Links 7/26/15

Links for you. Science:

The (Potentially Illegal) Fantastic Four-Legged Snake And Ethics Of Fossil Collection
After the crash, can biologists fix economics? (I don’t buy this; I think it’s far more important to get people who are trained as to think as biologists into economics, which intellectual too often resembles the bean-bag pop gen of the 1930s and 1940s–not that that wasn’t important, but it’s not 1930 anymore)
Doctors’ poor training on antibiotics is making us sicker
Neutral Models of Microbiome Evolution
Why Does This Ice Look Exactly Like Hair


An $18.42 Minimum Wage?
Why my own father would have let IS kill me
What Black Lives Matter gets wrong about Bernie Sanders
“It was a visit that was seemingly staged to the extent that it could have been a scene from the TV show, Parks and Rec”
The subversion of fair housing law by pernicious zoning ordinances, part 1
Ulysses S. Grant Died 130 Years Ago. Racists Hate Him, But Historians No Longer Do.
Beacon Hill
The remarkably high odds you’ll be poor at some point in your life
Metro’s inefficient info displays worsen crowding
Rotting Trash Overwhelms Beirut As Summer Heat Rises
Prosecutors Urge Life Sentence For Peanut Exec In Food-Poisoning Case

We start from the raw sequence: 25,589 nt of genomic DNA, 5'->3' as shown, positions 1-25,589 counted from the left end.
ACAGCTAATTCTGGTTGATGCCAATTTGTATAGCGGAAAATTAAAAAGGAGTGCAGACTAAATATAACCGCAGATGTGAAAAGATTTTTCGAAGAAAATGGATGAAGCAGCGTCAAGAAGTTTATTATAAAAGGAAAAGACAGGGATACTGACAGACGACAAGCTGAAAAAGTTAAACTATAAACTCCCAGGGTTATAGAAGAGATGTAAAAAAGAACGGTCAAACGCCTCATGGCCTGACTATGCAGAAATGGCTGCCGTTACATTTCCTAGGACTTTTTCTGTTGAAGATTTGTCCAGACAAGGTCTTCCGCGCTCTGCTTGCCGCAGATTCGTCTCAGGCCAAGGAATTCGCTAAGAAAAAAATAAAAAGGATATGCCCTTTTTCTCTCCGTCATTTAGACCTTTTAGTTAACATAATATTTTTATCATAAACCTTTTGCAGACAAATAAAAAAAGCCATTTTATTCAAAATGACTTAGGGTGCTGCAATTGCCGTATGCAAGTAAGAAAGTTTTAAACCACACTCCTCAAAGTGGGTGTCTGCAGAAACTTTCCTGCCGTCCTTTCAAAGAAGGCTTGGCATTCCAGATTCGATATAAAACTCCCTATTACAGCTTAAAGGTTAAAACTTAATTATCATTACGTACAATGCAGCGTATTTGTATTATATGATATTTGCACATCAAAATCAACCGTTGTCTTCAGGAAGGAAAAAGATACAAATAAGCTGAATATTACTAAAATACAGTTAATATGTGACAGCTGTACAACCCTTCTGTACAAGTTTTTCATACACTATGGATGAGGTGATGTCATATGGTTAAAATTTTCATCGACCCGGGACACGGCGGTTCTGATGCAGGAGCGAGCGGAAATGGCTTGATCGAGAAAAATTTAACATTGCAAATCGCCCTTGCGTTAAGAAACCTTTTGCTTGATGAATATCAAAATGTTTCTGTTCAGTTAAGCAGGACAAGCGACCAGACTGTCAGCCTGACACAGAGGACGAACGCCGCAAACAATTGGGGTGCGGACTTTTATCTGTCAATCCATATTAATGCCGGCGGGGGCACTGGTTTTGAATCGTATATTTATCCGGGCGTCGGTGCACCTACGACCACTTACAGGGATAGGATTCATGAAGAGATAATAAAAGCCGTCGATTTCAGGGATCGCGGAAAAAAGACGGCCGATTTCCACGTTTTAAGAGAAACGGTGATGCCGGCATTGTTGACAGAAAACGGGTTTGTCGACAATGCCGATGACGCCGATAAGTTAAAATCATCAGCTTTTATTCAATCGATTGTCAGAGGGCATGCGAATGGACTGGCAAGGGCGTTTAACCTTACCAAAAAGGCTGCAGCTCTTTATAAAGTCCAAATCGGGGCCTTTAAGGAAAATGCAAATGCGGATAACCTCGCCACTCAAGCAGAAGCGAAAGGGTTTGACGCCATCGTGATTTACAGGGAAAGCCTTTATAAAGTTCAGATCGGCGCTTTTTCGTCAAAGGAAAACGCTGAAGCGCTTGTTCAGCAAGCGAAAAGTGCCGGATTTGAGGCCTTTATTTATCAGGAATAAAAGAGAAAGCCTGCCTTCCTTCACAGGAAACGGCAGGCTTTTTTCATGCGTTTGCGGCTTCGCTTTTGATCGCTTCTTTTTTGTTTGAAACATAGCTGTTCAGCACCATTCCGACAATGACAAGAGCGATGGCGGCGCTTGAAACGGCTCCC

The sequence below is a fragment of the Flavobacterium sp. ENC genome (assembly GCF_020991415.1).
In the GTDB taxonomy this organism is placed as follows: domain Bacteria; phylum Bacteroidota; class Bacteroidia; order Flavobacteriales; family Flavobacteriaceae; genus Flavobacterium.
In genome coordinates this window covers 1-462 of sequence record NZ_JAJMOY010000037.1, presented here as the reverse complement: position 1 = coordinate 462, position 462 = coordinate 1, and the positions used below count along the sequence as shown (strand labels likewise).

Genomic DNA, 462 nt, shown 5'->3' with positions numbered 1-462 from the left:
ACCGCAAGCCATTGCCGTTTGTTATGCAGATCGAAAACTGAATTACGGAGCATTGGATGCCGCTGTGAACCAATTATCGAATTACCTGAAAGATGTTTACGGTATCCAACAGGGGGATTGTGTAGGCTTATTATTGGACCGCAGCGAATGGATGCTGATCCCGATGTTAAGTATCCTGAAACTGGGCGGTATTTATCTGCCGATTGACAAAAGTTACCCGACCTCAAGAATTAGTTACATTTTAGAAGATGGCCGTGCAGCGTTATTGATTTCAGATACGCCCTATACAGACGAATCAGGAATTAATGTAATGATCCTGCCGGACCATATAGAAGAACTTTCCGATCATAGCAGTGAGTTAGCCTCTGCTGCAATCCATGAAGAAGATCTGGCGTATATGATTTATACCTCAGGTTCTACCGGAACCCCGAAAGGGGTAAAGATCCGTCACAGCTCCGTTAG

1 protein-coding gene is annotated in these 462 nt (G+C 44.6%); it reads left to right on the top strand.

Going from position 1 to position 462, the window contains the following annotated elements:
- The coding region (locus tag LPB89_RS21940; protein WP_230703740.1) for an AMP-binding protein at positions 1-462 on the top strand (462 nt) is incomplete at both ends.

No room at the inn for innocence
For Gun Victims, the Prayers of Conservative Politicians Are Not Enough
Why Scott Walker is so dangerous (how did Dana Milbank get radicalized? This kind of turnaround seems like something that stems from a personal betrayal)
I’m the best and why that sucks

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1 Response to Links 7/26/15

  1. colnago80 says:

    Actually, Grant’s military reputation was cited as exemplary in a military assessment by British Major General J. F. C. Fuller, The Generalship of Ulysses S. Grant , written more then 80 years ago. A comparison of Grant vs Lee, Lee and Grant A study in Generalship and Personality, was written by the same author at about the same time.

    Fuller demolishes the canard that Grant was a butcher and that Lee was a master strategist. As a for instance, he cites the US archives to show that Lee’s casualties as a fraction of men engaged was some 50% higher then Grant’s. In fact, he states in the preface of the second book that, in many respects, Robert E. Lee was one of the most incapable commanding generals in history.

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